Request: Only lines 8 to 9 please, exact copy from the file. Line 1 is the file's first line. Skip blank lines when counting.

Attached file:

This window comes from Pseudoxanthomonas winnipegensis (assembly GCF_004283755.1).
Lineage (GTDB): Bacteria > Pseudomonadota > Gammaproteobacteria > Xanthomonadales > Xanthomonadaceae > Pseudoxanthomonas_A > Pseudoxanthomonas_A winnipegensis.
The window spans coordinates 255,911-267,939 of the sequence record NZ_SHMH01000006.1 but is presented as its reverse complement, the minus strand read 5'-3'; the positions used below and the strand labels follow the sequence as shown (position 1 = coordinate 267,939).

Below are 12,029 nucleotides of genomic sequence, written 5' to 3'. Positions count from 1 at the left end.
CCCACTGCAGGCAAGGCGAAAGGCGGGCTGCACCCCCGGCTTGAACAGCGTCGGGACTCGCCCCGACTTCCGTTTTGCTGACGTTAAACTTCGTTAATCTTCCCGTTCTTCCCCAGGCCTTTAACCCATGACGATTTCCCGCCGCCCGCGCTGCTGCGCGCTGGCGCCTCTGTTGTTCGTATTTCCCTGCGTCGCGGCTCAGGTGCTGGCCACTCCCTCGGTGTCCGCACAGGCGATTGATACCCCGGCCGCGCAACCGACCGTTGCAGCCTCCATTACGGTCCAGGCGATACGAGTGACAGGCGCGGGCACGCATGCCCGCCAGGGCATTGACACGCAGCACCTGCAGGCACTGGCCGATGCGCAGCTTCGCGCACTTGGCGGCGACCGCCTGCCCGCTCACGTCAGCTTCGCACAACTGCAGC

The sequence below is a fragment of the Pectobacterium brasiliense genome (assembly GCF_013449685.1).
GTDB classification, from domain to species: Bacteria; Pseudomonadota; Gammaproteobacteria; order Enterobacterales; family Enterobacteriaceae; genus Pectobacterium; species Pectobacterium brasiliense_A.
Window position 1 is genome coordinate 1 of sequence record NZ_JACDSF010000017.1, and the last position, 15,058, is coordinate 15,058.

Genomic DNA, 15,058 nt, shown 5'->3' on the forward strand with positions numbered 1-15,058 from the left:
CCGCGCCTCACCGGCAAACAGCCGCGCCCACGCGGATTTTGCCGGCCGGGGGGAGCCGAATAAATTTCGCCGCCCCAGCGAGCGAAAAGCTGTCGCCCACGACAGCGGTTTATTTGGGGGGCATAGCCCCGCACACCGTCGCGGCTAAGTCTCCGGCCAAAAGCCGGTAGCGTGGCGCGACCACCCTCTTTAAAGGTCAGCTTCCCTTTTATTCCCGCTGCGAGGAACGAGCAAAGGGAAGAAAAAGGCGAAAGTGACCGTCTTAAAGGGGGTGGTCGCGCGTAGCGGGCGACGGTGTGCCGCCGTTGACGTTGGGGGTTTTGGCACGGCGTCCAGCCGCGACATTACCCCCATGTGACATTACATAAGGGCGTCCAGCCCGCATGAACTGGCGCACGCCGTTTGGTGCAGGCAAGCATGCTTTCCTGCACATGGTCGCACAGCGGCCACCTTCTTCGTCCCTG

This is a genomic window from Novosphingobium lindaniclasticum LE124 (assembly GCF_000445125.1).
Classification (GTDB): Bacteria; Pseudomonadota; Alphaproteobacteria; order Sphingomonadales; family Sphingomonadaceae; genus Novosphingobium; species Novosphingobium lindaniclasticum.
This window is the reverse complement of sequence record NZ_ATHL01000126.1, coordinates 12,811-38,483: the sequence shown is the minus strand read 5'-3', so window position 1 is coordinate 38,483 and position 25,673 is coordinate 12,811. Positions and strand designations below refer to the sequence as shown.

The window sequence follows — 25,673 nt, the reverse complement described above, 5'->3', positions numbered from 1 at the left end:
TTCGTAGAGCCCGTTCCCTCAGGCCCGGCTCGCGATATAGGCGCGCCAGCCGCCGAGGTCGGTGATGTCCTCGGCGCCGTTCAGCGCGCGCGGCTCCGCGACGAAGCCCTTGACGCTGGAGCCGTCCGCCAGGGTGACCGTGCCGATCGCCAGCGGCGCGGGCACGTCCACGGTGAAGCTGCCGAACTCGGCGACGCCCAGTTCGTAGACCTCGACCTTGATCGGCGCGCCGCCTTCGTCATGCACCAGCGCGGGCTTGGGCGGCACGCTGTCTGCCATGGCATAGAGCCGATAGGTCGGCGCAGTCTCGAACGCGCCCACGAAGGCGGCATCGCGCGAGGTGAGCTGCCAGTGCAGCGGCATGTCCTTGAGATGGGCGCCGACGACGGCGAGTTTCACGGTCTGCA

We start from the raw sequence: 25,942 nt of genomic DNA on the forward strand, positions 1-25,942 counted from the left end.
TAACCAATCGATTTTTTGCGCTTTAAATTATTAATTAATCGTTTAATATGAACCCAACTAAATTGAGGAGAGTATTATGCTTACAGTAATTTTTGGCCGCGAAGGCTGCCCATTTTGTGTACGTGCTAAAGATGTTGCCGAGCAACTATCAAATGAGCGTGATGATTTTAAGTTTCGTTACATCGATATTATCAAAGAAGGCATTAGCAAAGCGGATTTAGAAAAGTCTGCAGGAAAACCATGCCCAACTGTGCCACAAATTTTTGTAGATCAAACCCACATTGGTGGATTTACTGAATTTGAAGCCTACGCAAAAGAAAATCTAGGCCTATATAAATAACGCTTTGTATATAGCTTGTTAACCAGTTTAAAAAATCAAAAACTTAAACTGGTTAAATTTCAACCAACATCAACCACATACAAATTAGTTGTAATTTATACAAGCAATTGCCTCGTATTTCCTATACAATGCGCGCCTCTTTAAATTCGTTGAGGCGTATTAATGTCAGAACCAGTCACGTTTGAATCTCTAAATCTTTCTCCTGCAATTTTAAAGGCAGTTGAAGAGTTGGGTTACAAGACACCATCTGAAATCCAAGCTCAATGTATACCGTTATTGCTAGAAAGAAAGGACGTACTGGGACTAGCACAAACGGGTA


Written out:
Window position 1 is genome coordinate 1 of sequence record NZ_JACDSF010000017.1, and the last position, 15,058, is coordinate 15,058.

Genomic DNA, 15,058 nt, shown 5'->3' on the forward strand with positions numbered 1-15,058 from the left: